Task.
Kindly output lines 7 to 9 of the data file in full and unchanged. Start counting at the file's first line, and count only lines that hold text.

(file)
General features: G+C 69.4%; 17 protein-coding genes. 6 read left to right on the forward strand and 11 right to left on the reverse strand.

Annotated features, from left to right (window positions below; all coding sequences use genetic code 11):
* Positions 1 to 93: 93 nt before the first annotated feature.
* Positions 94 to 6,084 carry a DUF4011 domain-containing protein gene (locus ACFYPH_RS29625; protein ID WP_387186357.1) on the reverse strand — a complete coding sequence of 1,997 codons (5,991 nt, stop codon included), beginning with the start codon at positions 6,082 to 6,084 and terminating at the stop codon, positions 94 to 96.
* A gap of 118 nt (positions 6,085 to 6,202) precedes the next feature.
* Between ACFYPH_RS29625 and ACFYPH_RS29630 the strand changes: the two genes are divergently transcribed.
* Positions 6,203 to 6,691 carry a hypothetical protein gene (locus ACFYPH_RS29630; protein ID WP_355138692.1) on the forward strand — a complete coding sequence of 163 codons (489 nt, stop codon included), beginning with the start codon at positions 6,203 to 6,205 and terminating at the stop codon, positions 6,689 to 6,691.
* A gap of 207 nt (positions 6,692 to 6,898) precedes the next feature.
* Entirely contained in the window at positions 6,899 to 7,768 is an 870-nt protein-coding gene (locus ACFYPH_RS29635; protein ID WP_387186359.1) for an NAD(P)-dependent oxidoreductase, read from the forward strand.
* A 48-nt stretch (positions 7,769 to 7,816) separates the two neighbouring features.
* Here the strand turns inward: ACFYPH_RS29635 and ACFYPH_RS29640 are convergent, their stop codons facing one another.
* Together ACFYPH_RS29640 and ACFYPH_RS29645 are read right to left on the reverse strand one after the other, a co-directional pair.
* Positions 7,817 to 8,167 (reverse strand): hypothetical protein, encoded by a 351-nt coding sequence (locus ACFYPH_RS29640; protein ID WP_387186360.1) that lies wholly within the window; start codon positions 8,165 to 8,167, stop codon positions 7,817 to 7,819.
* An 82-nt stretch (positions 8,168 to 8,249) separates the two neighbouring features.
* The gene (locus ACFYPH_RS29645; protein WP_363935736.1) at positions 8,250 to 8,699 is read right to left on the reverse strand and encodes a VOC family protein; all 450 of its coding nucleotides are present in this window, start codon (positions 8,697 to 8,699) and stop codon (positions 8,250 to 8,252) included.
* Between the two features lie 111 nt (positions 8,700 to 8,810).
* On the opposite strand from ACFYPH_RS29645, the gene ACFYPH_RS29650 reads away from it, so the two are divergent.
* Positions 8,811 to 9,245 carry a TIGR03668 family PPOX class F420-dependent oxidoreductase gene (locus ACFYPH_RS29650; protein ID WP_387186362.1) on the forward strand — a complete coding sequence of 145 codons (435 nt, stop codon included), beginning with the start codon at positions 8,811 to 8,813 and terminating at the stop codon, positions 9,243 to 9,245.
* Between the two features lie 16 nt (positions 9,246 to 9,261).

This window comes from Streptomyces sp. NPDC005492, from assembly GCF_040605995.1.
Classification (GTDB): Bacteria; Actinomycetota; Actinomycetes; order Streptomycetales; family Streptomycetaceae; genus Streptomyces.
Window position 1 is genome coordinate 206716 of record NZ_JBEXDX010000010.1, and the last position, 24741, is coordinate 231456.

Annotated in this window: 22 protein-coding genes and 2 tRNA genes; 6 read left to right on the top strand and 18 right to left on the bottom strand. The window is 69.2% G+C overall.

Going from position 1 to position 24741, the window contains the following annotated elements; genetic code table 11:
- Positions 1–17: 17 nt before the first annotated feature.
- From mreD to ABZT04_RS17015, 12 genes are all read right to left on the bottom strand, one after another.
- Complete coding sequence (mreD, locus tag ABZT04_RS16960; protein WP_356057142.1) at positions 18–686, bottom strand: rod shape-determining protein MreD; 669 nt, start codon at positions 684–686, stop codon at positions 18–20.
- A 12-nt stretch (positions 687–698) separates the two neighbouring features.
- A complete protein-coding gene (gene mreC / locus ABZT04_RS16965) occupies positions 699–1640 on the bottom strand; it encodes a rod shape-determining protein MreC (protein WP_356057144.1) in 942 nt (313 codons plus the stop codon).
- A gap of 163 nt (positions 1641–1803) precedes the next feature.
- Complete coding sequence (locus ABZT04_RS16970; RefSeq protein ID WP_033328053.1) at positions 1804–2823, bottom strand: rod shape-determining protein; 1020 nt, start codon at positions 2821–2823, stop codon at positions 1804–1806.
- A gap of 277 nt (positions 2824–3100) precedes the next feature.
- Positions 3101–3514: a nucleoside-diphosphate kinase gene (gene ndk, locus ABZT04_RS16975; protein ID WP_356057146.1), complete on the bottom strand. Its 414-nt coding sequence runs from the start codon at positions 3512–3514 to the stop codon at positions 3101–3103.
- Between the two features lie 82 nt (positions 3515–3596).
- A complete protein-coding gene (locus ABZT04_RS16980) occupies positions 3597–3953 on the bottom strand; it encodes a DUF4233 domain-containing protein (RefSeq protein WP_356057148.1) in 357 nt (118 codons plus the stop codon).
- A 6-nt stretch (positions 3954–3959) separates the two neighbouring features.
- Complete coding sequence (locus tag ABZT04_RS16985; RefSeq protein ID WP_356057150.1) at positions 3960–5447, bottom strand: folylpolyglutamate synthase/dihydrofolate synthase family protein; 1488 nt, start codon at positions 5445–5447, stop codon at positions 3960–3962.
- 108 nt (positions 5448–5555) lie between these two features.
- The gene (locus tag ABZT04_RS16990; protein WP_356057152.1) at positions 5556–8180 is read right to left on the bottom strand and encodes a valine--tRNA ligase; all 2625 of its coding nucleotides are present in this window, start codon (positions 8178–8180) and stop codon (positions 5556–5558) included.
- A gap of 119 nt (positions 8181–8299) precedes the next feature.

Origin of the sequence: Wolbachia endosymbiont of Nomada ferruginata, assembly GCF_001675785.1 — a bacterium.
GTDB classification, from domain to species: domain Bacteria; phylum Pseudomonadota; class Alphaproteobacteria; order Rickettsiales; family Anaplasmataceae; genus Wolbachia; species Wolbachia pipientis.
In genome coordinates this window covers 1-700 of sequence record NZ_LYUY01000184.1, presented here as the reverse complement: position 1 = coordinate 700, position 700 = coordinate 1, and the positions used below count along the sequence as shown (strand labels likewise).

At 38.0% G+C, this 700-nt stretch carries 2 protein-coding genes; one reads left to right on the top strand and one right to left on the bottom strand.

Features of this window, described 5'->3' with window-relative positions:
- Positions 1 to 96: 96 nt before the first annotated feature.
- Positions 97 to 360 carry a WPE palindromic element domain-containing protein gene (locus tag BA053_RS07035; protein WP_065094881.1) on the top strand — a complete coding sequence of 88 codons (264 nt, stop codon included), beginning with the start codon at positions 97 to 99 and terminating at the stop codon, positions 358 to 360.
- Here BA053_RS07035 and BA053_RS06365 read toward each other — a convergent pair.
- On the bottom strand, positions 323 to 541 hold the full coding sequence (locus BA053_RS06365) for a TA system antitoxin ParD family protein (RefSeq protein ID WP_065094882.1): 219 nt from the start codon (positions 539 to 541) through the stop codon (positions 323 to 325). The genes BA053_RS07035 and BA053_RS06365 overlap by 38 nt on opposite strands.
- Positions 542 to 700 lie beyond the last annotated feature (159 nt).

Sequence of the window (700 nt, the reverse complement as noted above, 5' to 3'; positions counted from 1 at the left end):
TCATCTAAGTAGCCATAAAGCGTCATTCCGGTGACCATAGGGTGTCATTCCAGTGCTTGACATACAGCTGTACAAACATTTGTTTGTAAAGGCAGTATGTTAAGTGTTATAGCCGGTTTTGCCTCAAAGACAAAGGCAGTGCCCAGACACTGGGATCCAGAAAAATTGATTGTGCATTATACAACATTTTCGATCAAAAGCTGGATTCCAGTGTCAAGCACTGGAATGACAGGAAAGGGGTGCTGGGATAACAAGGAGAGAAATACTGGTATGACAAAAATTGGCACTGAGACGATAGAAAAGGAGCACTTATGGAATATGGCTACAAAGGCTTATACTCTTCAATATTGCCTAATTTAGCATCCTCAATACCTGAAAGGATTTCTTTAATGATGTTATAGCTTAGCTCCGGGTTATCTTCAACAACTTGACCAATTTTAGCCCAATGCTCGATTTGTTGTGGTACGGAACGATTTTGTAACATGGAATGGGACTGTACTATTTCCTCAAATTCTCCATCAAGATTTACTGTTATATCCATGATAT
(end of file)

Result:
* Positions 6,203 to 6,691 carry a hypothetical protein gene (locus ACFYPH_RS29630; protein ID WP_355138692.1) on the forward strand — a complete coding sequence of 163 codons (489 nt, stop codon included), beginning with the start codon at positions 6,203 to 6,205 and terminating at the stop codon, positions 6,689 to 6,691.
* A gap of 207 nt (positions 6,692 to 6,898) precedes the next feature.
* Entirely contained in the window at positions 6,899 to 7,768 is an 870-nt protein-coding gene (locus ACFYPH_RS29635; protein ID WP_387186359.1) for an NAD(P)-dependent oxidoreductase, read from the forward strand.